This is something I have to live with. Technically, it is called “emotional” or “mental” abuse. I don’t believe my abuser realizes what they are doing. They are stuck in their ways and do not believe that anything should change. Men are men. Women are women. To them, gender identities do not exist. Men do male jobs, women to women jobs. By 30, you should have a job (even if you hate it). They believe that you should be able to do “any job” even though your primary doctor agrees with you that you have a chronic illness like Fibromyalgia.

In my situation, I am forced to live with my parents. They are respectful towards me… at least my mother is… However, because I am currently unemployed and working on school and part-time freelancing, while at the same time sending application after application out into the world and receiving nothing back from potential employees. Those from the “baby boomer” generation continuously find ways to nitpick everything I do. The only spec of comfort that I have is when I am able to find my way into my bedroom just to escape. My room is my only solace where I have my computer and phone. Music, videos, writing, and video games help me to forget the insecurities that my so-called “family” members have put inside of my head.

I place “family” in quotes because, at this point in my life, I have realized that my close friends are more family to me than my own blood. I have chosen siblings that care for me and a wonderful girlfriend that I thank the gods every day that I have. She has been the first partner I have found that does not negate my anxiety but helps to calm me. Despite the thoughts that she might leave me too one day, she reminds me that she never will.

One of the best lines in current Television comes from the show Supernatural. “Family doesn’t end in blood.” Bobby Singer says that to the boys and it sticks with them. He is like a father to the boys just like how my friends are like siblings. Dean goes on to say “…it doesn’t start there either.” That in itself is the meaning of this post. Once I am finally able to move out, I have decided that I will live the way I want. Decorate the way I wish, practice my spirituality the way I wish, and live the life I am meant to live. If family members disagree and continue to try and change me, I will not associate myself with them anymore even if that means never going to family functions any longer. As long as I have her and all my chosen siblings my life will be complete.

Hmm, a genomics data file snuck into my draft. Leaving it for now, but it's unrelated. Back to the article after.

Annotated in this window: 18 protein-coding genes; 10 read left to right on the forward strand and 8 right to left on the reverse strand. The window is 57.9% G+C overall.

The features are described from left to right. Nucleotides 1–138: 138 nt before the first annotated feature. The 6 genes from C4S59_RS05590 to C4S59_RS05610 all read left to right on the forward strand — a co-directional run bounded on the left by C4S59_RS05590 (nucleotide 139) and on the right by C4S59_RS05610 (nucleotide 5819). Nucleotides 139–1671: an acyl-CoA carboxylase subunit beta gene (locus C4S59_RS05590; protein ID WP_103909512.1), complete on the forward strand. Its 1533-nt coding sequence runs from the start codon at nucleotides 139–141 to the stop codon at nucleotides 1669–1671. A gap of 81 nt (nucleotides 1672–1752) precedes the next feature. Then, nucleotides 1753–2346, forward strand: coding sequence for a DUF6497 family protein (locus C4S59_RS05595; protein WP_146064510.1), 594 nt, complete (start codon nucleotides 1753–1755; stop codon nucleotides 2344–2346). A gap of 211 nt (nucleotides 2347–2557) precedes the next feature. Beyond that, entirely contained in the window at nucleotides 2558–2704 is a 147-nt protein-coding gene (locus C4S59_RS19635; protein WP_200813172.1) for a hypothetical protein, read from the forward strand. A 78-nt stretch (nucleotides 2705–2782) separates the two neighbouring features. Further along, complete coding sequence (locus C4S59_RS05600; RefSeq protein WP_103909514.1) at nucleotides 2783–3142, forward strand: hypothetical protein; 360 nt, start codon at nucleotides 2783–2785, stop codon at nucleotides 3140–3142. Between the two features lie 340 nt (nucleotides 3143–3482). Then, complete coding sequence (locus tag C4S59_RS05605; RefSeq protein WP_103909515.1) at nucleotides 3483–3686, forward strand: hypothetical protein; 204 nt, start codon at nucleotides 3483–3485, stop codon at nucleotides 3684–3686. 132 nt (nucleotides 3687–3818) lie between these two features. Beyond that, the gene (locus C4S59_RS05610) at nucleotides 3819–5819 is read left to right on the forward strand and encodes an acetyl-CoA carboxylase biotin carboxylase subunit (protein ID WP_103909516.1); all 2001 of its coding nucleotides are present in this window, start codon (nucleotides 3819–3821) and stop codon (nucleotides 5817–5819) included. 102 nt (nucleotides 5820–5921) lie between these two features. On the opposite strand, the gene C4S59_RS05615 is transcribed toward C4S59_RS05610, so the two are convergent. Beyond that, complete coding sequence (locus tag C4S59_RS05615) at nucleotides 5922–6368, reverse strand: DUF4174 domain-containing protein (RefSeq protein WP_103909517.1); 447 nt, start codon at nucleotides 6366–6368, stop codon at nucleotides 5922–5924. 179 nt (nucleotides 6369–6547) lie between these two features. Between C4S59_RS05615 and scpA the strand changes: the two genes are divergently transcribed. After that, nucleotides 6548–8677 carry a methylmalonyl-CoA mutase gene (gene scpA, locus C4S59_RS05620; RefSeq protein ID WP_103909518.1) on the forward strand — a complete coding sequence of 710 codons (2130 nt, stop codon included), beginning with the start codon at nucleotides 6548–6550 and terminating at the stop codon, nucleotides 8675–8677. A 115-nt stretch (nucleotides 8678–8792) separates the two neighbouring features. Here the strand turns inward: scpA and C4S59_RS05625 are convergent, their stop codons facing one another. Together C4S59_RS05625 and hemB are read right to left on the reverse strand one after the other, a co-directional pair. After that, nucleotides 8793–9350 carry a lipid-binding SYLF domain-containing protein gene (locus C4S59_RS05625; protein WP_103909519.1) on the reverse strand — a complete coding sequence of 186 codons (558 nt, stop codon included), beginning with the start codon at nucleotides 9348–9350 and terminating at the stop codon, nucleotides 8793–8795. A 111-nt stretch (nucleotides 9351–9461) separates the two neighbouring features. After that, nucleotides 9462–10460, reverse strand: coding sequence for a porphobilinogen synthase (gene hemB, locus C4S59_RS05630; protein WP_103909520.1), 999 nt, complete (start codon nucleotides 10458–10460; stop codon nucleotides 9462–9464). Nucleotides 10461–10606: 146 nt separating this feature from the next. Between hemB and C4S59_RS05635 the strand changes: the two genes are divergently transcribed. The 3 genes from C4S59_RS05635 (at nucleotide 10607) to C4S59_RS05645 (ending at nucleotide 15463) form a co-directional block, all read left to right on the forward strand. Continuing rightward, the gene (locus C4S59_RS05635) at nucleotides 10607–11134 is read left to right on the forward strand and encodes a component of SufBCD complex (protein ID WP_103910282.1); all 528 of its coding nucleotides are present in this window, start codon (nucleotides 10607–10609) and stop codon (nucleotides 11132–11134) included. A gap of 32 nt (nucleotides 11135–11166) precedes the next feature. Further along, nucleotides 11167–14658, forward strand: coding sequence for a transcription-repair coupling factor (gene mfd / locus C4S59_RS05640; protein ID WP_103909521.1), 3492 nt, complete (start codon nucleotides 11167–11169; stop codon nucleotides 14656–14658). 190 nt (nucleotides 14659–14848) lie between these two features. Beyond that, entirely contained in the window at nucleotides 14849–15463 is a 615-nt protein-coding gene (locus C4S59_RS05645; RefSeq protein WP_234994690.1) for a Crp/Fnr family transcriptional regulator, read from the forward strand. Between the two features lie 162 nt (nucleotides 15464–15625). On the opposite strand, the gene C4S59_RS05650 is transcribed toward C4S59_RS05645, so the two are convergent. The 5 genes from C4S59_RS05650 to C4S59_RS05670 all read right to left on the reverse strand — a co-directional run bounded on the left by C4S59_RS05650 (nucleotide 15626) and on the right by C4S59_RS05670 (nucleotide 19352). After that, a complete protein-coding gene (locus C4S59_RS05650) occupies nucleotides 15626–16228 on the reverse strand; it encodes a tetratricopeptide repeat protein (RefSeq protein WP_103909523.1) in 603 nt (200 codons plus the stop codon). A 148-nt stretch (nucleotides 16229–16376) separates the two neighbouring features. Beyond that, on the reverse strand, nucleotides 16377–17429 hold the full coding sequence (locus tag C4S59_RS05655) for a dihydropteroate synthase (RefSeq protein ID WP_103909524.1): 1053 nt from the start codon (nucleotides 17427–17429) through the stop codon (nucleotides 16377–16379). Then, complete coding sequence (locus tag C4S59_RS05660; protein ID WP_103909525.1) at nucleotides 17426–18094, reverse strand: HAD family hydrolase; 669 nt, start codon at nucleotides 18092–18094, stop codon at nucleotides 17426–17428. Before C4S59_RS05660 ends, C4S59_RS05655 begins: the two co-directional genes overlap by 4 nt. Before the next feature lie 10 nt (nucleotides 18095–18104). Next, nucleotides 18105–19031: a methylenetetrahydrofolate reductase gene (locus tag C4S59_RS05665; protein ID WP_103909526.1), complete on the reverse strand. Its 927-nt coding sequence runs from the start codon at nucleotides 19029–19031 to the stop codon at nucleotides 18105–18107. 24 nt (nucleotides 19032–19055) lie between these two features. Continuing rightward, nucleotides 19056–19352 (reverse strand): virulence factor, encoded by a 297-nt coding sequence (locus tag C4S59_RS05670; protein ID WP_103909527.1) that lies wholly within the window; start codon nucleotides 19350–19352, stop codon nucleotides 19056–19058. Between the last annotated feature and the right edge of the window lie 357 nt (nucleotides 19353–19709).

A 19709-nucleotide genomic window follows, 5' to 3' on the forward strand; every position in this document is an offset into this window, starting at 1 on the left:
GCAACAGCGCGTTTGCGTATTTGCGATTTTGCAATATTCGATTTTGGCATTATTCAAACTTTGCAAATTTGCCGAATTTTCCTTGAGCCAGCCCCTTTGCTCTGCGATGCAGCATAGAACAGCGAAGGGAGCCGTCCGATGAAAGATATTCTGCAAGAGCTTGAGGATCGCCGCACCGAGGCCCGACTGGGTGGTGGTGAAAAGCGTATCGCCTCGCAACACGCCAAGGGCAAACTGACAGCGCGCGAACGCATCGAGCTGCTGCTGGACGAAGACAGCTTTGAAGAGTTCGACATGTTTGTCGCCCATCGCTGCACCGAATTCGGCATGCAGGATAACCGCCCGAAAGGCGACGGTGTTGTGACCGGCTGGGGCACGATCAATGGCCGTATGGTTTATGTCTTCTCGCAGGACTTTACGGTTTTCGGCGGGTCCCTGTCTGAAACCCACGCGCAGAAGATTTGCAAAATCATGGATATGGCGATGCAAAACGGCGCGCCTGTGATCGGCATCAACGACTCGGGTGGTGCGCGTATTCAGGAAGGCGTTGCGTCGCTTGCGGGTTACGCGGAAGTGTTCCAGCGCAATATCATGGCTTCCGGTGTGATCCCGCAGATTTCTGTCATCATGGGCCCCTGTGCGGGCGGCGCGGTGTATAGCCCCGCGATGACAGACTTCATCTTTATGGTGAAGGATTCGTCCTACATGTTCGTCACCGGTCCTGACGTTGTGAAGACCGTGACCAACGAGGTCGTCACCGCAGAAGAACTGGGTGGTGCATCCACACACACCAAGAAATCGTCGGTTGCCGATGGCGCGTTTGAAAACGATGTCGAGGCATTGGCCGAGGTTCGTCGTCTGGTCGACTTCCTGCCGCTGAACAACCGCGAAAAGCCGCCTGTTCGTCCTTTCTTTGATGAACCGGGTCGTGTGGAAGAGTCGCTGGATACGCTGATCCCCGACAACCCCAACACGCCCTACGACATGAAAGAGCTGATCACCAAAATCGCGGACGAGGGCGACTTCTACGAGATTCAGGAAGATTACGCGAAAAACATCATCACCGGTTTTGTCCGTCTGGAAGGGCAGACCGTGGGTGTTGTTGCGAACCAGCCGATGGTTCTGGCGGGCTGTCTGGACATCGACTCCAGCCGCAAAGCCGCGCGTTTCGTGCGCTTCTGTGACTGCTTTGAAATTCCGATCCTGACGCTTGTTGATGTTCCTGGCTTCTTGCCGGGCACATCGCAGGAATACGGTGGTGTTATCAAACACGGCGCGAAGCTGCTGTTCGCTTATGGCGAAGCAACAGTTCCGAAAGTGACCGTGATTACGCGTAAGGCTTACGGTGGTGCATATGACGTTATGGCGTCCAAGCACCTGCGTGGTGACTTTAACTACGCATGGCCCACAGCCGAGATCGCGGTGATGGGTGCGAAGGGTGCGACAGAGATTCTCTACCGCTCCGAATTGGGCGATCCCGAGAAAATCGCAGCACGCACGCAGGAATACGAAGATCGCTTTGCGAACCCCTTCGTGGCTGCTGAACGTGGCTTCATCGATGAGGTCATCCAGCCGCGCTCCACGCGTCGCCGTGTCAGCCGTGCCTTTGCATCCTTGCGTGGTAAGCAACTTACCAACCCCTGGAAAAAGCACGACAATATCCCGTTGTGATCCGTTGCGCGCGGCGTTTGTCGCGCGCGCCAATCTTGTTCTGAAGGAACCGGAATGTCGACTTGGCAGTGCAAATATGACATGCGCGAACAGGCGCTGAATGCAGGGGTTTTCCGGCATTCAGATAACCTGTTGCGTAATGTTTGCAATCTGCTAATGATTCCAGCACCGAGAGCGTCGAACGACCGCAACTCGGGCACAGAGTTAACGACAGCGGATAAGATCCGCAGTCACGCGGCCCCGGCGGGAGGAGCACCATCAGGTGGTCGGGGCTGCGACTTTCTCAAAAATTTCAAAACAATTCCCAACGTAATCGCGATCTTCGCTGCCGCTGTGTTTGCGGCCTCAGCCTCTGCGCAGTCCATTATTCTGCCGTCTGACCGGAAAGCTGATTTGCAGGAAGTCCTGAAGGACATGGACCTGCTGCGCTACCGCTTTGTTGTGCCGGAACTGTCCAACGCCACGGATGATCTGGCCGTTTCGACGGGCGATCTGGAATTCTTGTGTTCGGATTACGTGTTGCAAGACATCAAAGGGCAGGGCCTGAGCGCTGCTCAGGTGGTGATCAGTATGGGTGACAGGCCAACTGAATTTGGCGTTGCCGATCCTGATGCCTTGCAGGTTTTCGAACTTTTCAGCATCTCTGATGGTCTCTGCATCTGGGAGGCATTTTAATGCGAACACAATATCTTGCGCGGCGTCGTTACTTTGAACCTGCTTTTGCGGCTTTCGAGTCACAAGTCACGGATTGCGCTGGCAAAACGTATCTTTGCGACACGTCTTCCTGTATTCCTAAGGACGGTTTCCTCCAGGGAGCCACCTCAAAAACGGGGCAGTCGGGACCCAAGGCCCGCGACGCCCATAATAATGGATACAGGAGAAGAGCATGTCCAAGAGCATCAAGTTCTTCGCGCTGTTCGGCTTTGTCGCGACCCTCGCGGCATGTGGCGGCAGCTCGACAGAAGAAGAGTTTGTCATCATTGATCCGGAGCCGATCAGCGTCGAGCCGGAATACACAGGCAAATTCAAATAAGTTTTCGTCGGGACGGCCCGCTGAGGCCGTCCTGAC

Mental Health

Know Your Limits

Living an adult life with a known and/or unknown learning disabilities is hard. Most of the time it is extremely difficult to obtain or hold a full-time job. Once you get into retail it seems impossible to get out. Most of the companies out there want people with education, but if you have the education they usually want an equal amount of experience. It seems like an endless cycle.

When I was 22 years old I was diagnosed with Anxiety, ADHD Inattentive-type, “slight” dyslexia, and dyscalculia. They told my parents I should have no problems getting into the workforce. They were wrong. For years I’ve struggled with finding a decent paying job. I wanted to become independent for so long but it seems as if the world’s view of learning disabilities is clouded.

I feel as if the moment you mention “anxiety” or “disability” in an interview or application lots of people politely refuse a position or do not see me at all. It’s a stigma that I think the American companies need to look past. What is the point of a law against discrimination of disability if it’s still there? They may not go out and say it but let’s face it; if there is one person interviewing with a mental disability and another who is “perfect,” who are they going to choose for employment?